Lynne Sharon Schwartz Critical Essays


(Literary Essentials: Short Fiction Masterpieces)

Lynne Sharon Schwartz’s short stories and novels often focus on fear, especially the fear of loss: of love, of spouse, of children, of looks and physical capacities, of mind and personhood. Most but not all of her principal characters are females who strive mightily to avoid loss of one sort or another and then, often, to survive its inevitability. In the short story “Do Something About It,” for instance (published in May/June, 1995, in The North American Review), her central figure struggles to come to terms with the senseless death of her husband, a reporter who has been killed in a police raid in the Bronx. An earlier story, “What I Did for Love,” develops the similar theme of a woman’s trying to survive the unimaginable death of her husband; in this story she is also trying to protect her daughter from the realities of death, first of guinea pigs, then of Carl, husband and father. One cannot change the world very much, especially in overcoming the fundamental reality of death and loss.

Many of her works of fiction appear to have close connections to events within her own life. “The Last Frontier,” for example, utilizes as its inciting event the fire that took place in her own New York City apartment building (owned by Columbia University) and that engendered her first nonfiction work, We Are Talking About Homes: A Great University Against Its Neighbors. “Two Portraits of Rembrandt” is in some measure a tribute to her father, as she writes in Ruined by Reading. “The Wrath-Bearing Tree,” in Acquainted with the Night, and Other Stories, would appear to stem in part from the death of her father, a lawyer, in a hospital. Certainly her fictional pieces develop from the close observation of ordinary life around her, its pains and its pleasures, its obsessive and irrational fears, and its very real losses. As she argues in her discussion in Ruined by Reading of Henry James’s The Awkward Age (1897-1899), his characters “simply didn’t care enough about ordinary human fulfillments—love, sex, work—to be credible.” Schwartz’s characters care very much about “ordinary human fulfillments” and that is the compelling charm of her fiction.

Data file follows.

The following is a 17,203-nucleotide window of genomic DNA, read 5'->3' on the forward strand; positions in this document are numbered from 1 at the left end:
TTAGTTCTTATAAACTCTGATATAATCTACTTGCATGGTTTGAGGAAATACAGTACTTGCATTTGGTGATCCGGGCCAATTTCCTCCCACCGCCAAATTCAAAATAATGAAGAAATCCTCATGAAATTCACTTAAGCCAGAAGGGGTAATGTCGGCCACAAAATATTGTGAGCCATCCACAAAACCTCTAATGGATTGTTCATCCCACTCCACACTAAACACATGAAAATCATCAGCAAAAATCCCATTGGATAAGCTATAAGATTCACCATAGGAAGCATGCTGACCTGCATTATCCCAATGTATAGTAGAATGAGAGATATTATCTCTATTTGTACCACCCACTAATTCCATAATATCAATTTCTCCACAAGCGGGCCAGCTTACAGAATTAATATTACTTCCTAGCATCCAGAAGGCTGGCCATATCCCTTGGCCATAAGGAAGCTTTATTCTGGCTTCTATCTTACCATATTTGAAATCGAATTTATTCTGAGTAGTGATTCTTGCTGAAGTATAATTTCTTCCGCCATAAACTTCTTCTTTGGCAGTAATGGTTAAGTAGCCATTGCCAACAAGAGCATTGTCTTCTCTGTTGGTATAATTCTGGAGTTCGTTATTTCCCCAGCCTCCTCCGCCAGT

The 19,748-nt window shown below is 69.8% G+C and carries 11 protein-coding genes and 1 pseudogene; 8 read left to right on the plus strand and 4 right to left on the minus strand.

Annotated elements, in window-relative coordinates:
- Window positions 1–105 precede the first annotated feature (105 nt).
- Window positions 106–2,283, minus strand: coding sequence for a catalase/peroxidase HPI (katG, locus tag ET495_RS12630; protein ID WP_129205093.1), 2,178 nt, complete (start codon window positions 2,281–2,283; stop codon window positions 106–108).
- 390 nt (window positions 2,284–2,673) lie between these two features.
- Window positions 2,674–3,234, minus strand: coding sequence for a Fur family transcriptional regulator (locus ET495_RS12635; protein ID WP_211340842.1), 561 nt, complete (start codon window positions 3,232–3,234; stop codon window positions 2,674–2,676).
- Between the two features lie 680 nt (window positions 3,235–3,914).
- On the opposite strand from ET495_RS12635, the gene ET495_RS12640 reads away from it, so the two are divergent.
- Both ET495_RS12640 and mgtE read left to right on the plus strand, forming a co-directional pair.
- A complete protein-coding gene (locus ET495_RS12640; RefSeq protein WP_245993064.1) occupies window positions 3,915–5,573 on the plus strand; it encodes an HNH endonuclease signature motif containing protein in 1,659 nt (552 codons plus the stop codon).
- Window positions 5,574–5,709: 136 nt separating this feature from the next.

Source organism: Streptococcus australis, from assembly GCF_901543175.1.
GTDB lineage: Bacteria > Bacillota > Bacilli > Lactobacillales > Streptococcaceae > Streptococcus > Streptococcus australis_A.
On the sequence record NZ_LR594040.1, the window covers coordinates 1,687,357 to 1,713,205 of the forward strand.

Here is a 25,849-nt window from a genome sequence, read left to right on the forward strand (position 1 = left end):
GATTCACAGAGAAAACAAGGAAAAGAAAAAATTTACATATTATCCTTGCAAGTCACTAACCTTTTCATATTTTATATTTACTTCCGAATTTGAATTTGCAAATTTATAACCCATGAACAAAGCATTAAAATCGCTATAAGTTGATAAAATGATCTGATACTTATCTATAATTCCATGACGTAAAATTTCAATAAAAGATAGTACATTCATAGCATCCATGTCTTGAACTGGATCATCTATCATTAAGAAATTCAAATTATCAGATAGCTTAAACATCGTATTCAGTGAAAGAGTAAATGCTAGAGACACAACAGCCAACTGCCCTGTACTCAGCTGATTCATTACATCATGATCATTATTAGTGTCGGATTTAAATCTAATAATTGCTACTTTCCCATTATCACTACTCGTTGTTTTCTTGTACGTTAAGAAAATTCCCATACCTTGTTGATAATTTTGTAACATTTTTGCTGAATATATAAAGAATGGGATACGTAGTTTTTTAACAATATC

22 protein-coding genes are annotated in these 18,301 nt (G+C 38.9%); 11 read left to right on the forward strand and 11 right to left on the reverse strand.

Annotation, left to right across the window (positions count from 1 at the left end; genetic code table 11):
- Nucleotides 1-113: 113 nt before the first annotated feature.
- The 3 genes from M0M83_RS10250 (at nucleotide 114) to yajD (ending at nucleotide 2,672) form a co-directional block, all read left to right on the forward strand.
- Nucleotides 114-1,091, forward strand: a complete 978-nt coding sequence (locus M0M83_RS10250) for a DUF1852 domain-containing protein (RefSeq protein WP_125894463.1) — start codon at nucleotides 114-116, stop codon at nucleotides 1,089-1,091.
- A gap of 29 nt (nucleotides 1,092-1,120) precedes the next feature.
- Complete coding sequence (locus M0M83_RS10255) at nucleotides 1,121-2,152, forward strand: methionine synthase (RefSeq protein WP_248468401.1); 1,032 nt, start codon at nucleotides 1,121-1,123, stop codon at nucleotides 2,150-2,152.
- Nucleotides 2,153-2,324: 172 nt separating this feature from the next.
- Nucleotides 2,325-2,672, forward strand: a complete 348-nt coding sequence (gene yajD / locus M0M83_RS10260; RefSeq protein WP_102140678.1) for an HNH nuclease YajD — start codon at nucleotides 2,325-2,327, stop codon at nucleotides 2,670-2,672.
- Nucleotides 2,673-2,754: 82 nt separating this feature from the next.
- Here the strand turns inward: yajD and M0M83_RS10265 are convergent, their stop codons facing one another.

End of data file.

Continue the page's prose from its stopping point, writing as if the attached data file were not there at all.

Acquainted with the Night, and Other Stories

In this 1984 collection of sixteen stories, all of which were previously published elsewhere, Schwartz explores in a variety of voices a number of painful issues: the death of a parent; the nature of marriage; the effects of the mental illness of a child on a relationship; the difficulties of breaking the social barriers between races of the same class; the strategies one employs to deal with loss, whether of identity or of a life partner; the births and deaths of relationships; the adaptations of immigrants. The more satisfying of the stories offer technically clever and effective beginnings and endings, as well as a strongly realized narrative voice, whatever the technical narrative point of view.

“The Age of Analysis” takes a sharply satiric look at the vogue for psychoanalytical “talk therapy.” In the story, a happily married professional couple, both of whom are therapists, find themselves incapable of dealing with their son, Paul, who is, from an early age, prone to temper tantrums and destructive fits. Thus, they engage first a child psychiatrist and then, in the natural course...

(The entire section is 1391 words.)